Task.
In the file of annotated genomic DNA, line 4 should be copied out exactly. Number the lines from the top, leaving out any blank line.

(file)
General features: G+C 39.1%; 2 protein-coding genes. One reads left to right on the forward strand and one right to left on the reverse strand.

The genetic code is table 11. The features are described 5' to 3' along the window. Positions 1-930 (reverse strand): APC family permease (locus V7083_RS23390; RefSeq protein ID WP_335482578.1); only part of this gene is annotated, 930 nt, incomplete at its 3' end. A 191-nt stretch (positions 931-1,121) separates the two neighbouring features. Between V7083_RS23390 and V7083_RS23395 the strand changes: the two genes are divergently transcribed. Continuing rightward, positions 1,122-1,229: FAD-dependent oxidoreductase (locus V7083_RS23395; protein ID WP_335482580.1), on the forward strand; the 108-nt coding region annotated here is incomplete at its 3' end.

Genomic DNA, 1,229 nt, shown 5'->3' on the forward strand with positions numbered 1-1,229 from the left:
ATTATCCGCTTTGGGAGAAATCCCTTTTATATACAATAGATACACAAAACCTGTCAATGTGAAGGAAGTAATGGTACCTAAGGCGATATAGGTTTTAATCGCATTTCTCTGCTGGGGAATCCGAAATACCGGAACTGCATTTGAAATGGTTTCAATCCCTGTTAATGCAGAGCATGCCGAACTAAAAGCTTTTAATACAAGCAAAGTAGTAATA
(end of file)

ATTATCCGCTTTGGGAGAAATCCCTTTTATATACAATAGATACACAAAACCTGTCAATGTGAAGGAAGTAATGGTACCTAAGGCGATATAGGTTTTAATCGCATTTCTCTGCTGGGGAATCCGAAATACCGGAACTGCATTTGAAATGGTTTCAATCCCTGTTAATGCAGAGCATGCCGAACTAAAAGCTTTTAATACAAGCAAAGTAGTAATA